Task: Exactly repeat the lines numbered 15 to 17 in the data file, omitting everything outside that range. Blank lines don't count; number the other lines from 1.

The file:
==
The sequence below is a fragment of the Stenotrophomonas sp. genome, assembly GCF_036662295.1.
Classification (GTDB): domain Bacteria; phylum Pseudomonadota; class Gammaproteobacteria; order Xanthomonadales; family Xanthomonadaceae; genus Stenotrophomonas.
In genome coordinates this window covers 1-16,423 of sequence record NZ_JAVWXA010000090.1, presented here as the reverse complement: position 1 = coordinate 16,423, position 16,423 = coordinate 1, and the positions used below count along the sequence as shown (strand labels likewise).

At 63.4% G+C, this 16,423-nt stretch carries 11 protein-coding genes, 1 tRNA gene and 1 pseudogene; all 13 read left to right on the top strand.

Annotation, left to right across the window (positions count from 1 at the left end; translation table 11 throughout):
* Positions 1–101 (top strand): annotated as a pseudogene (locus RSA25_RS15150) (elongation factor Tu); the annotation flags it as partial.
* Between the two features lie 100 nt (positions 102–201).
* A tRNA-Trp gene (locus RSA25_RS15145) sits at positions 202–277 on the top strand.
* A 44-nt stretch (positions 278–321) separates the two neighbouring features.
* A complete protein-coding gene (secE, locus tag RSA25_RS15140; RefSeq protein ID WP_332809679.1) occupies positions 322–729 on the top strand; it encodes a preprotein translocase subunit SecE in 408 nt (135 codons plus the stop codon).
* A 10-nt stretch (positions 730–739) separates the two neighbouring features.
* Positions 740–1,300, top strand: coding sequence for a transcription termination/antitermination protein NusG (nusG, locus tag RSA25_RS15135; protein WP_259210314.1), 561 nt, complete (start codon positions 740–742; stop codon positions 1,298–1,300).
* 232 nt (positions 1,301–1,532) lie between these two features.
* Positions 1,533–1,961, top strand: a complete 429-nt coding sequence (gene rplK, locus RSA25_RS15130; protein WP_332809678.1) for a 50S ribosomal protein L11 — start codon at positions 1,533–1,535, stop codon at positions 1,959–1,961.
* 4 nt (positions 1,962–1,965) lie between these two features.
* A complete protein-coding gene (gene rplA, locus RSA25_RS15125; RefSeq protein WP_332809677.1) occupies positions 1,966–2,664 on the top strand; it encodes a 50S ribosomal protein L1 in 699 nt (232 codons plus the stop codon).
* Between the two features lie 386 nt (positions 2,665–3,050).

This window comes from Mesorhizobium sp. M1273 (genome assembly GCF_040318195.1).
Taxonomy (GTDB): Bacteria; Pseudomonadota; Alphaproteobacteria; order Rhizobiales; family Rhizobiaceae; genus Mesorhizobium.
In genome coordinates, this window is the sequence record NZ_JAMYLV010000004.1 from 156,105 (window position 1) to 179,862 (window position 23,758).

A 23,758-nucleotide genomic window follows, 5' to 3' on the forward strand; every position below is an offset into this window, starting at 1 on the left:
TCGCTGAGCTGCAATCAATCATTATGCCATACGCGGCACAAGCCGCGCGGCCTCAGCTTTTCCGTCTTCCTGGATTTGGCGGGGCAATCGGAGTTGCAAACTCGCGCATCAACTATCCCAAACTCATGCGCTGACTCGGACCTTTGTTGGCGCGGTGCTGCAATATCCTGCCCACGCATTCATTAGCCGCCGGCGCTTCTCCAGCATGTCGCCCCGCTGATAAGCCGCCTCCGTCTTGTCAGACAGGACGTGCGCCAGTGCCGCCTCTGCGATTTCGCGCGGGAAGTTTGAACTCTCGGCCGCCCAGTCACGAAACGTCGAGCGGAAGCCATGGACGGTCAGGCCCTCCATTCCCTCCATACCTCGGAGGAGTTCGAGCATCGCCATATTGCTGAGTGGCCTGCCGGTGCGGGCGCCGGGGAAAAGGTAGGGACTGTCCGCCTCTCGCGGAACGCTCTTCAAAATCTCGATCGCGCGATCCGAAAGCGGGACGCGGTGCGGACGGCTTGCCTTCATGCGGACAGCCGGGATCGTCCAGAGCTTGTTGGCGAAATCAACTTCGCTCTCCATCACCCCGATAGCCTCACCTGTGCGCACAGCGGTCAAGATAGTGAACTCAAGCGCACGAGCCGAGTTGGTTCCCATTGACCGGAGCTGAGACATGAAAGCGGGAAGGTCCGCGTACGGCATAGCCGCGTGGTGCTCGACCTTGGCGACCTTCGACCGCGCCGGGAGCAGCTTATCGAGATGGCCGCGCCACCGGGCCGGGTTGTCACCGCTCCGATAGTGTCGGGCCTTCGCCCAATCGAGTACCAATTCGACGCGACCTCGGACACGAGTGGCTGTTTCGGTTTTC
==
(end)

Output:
* 4 nt (positions 1,962–1,965) lie between these two features.
* A complete protein-coding gene (gene rplA, locus RSA25_RS15125; RefSeq protein WP_332809677.1) occupies positions 1,966–2,664 on the top strand; it encodes a 50S ribosomal protein L1 in 699 nt (232 codons plus the stop codon).
* Between the two features lie 386 nt (positions 2,665–3,050).